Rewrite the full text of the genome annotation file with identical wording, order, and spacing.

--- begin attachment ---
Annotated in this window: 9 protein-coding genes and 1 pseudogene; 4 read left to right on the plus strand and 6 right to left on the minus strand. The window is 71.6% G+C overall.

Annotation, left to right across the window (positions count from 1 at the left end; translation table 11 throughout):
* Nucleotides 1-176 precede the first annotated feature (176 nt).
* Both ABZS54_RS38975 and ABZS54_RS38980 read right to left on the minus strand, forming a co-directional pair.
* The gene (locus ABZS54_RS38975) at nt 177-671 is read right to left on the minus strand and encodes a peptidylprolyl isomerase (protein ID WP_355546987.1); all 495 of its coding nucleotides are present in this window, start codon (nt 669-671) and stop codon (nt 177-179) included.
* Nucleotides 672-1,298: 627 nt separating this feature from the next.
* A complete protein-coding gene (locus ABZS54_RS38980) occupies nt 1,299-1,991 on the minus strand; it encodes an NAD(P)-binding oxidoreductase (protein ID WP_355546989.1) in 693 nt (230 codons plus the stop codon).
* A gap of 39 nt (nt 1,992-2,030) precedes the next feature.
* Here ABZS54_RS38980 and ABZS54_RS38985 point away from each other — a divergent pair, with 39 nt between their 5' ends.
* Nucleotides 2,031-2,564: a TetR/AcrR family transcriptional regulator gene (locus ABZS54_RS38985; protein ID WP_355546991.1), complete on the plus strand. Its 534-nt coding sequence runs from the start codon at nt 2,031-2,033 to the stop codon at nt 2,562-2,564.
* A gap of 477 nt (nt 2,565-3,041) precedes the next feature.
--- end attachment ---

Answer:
Annotated in this window: 9 protein-coding genes and 1 pseudogene; 4 read left to right on the plus strand and 6 right to left on the minus strand. The window is 71.6% G+C overall.

Annotation, left to right across the window (positions count from 1 at the left end; translation table 11 throughout):
* Nucleotides 1-176 precede the first annotated feature (176 nt).
* Both ABZS54_RS38975 and ABZS54_RS38980 read right to left on the minus strand, forming a co-directional pair.
* The gene (locus ABZS54_RS38975) at nt 177-671 is read right to left on the minus strand and encodes a peptidylprolyl isomerase (protein ID WP_355546987.1); all 495 of its coding nucleotides are present in this window, start codon (nt 669-671) and stop codon (nt 177-179) included.
* Nucleotides 672-1,298: 627 nt separating this feature from the next.
* A complete protein-coding gene (locus ABZS54_RS38980) occupies nt 1,299-1,991 on the minus strand; it encodes an NAD(P)-binding oxidoreductase (protein ID WP_355546989.1) in 693 nt (230 codons plus the stop codon).
* A gap of 39 nt (nt 1,992-2,030) precedes the next feature.
* Here ABZS54_RS38980 and ABZS54_RS38985 point away from each other — a divergent pair, with 39 nt between their 5' ends.
* Nucleotides 2,031-2,564: a TetR/AcrR family transcriptional regulator gene (locus ABZS54_RS38985; protein ID WP_355546991.1), complete on the plus strand. Its 534-nt coding sequence runs from the start codon at nt 2,031-2,033 to the stop codon at nt 2,562-2,564.
* A gap of 477 nt (nt 2,565-3,041) precedes the next feature.